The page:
Severance pay refers to money offered to an employee by an employer to prematurely terminate their contract of work. In the UK, The term is often used interchangeably with the term ‘redundancy pay’.
Redundancy is when someone is formally dismissed from their post or job. It usually occurs because employers need to reduce their workforce, normally for financial benefits. Teachers Leaving the National Teaching Service should be aware of their rights.
Severance pay? What is it exactly? Source Visual Hunt Images_of_Money
In the education sector, teachers have numerous reasons to leave their positions. Redundancy usually occurs due to over-staffing; a reduction in school admissions; a poor reputation; new academy sponsors (if the school has academy status) and a re-drafting of the leadership structure.
If you are being made redundant, you may be eligible for certain rights, including:
There are certain rules about how people are selected for redundancy. Often the employer will ask for volunteers, although putting yourself forward does not guarantee that you will be chosen to be made redundant. Selection for redundancy should be carried out in a fair way, for example because of your level of experience or capability to do the job. Reasons such as age, gender, race, pregnancy or some form of disability are not acceptable, if someone was given redundancy due to any of these reasons they would have grounds for unfair dismissal.
According to UK legislation, as long as an employee has been continuously employed for at least two years with the same employer they are entitled to redundancy or severance pay. The amount that they are entitled to varies though according to length of service and the age of the employee.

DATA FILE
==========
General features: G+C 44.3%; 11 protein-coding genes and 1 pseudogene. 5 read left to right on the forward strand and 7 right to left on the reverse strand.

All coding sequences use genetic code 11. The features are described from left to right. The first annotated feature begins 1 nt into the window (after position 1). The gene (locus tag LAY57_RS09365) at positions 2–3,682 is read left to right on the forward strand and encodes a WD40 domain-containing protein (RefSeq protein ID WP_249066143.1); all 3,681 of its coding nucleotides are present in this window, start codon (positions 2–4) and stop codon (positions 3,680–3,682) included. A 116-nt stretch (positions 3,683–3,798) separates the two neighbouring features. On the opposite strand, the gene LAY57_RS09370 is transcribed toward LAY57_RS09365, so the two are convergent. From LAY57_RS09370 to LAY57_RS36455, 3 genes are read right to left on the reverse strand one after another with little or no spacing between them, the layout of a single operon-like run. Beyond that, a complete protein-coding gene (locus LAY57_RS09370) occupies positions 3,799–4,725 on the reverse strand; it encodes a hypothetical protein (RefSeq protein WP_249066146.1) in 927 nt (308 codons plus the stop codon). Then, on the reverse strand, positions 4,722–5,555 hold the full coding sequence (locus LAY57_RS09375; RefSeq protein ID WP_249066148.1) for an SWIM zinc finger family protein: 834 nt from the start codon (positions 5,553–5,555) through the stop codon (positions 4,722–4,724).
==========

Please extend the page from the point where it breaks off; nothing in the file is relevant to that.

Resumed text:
The Employment Right Act of 1996 provides for a statutory termination payment in the event of redundancy only; there is no statutory severance pay in the event of non-economic dismissals.
The number of weeks pay due depends on the employee’s age and length of service and is calculated as follows:
To calculate redundancy or severance pay, the weekly pay is capped at £489 (or £500 if you are in Northern Ireland), as of 6th April 2017. There are many government websites which can calculate the amount of severance pay you would be entitled to.
For example, a 45 year old teacher, who has been in the teaching profession for 15 years and is on M6 of the Main Pay Scale, would be earning around £36,000. If this teacher was made redundant, the severance pay they would receive would be £8313.00.
The maximum redundancy payment as of 6th April 2017 available to an employee is now £14,670, up previously from £14,370. This is paid in addition to an employee’s notice period.
How much severance pay are you be entitled to? Source: Visual Hunt Gadini
There was a time when teachers in their fifties found it relatively easy to get early retirement, along with rather pleasing pension enhancements, often worth more than £35,000, but these days are long gone as few, if any, local authorities can afford these payouts now, although an interesting article in the Telegraph recently highlighted some rather large payouts, some for as much as £200,000!
However, the older you are and the more pay rises you accumulate, the better your chances are of being made redundant. An NQT (newly qualified teacher) may be able to do the same job but on a much lower grade so they will certainly be cheaper, thereby saving the local authority quite a lot of money over the year.
If you are offered another suitable teaching job or local government job before your redundancy notice period ends and the new job is planned to begin less that four weeks after your prior employment is terminated then your right to severance pay will be lost.
This effectively stops people from leaving one job with a handsome lump sum of money and starting a new one straight away. Redundancy or severance pay is a means of income when you no longer have an employment, it is not a gift at the tax payer’s expense.
If however, you are going to be self employed and do tutoring jobs or supply teaching with an agency you are unlikely to lose your right to severance pay. Likewise if you receive a job offer, even within the education sector, after your employment ends or if your new job either does not count as continuous service or starts more than four weeks after your employment from which you were made redundant ends.